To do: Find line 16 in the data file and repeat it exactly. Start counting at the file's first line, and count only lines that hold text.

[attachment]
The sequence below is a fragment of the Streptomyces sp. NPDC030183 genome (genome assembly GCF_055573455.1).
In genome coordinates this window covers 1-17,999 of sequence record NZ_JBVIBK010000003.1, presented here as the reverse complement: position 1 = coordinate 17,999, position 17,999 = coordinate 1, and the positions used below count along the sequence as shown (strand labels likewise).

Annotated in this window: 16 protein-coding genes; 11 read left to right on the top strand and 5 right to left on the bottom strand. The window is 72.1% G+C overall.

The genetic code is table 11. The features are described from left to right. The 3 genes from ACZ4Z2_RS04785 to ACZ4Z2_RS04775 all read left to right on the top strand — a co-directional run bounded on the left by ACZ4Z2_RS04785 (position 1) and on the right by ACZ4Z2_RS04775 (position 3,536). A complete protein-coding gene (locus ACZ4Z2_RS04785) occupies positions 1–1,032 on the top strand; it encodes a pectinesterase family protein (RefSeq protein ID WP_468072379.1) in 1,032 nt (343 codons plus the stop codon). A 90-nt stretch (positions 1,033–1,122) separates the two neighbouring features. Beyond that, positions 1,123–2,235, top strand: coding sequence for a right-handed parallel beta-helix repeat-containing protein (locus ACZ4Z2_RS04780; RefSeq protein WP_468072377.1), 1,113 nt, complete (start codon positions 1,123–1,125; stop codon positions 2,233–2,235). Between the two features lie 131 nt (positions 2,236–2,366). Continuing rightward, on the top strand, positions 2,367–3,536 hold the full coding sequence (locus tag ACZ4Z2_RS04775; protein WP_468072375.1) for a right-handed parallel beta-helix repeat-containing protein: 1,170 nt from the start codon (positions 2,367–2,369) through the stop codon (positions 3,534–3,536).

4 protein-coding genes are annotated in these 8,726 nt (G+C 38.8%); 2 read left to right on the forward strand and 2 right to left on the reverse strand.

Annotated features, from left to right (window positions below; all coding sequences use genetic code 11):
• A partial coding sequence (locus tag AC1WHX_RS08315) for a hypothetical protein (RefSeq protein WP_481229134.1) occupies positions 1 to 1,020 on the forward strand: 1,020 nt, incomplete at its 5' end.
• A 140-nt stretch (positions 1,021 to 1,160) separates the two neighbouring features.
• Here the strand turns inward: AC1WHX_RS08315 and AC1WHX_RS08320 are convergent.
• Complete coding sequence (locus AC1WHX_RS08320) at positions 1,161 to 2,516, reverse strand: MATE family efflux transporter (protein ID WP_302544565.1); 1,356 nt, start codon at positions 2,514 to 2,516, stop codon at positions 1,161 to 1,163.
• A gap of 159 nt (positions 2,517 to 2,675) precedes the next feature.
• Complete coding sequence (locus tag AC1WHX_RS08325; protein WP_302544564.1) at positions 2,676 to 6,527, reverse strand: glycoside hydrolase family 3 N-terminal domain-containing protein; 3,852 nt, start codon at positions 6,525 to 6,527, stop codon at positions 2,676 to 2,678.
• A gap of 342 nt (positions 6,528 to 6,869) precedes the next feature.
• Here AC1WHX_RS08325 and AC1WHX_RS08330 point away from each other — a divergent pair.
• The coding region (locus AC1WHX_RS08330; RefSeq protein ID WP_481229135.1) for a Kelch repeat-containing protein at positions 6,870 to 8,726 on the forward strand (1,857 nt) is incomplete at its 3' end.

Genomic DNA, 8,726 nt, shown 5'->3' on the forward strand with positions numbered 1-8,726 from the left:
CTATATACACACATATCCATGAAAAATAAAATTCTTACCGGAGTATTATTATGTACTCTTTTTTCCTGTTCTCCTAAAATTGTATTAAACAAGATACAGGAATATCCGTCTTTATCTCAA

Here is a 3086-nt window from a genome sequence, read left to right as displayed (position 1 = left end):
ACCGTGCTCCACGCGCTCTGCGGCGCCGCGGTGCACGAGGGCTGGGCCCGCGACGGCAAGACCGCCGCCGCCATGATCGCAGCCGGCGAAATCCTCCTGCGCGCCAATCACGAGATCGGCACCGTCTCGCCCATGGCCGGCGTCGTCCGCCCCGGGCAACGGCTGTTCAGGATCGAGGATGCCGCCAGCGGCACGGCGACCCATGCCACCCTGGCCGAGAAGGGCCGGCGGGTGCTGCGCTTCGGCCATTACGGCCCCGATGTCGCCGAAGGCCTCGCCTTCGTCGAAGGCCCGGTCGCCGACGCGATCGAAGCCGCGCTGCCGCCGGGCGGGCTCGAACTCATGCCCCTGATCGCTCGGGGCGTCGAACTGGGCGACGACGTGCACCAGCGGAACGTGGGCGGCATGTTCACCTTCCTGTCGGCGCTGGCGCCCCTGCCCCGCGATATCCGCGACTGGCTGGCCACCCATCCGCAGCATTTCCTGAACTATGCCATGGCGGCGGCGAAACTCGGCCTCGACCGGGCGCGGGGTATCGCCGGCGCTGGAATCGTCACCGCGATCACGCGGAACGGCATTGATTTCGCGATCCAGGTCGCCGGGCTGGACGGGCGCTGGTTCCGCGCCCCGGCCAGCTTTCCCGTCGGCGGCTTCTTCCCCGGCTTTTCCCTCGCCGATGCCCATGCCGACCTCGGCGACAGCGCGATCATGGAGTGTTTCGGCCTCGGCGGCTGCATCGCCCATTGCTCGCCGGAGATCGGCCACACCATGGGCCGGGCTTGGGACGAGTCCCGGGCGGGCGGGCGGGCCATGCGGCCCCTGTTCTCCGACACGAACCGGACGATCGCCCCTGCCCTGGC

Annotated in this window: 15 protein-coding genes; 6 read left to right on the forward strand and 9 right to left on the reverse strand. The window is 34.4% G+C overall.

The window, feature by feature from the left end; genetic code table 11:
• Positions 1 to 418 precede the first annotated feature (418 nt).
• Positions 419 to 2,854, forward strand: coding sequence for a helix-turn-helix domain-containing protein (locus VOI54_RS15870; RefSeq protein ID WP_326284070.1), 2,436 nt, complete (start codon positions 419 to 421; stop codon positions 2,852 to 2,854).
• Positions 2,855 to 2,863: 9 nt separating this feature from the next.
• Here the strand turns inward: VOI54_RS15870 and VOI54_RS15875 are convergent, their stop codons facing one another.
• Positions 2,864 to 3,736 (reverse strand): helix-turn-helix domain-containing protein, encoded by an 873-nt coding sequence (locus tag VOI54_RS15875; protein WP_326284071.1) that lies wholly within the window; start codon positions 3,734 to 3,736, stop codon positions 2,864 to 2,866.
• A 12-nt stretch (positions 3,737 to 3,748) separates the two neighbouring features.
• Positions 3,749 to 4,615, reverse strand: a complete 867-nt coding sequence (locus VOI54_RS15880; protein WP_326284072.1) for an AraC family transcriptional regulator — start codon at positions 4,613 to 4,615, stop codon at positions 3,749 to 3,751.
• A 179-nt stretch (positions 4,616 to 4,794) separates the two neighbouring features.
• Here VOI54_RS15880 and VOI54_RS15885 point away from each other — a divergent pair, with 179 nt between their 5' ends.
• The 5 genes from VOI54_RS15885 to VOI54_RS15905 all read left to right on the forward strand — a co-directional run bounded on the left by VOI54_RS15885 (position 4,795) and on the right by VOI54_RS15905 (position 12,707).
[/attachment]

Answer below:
Genomic DNA, 8,726 nt, shown 5'->3' on the forward strand with positions numbered 1-8,726 from the left: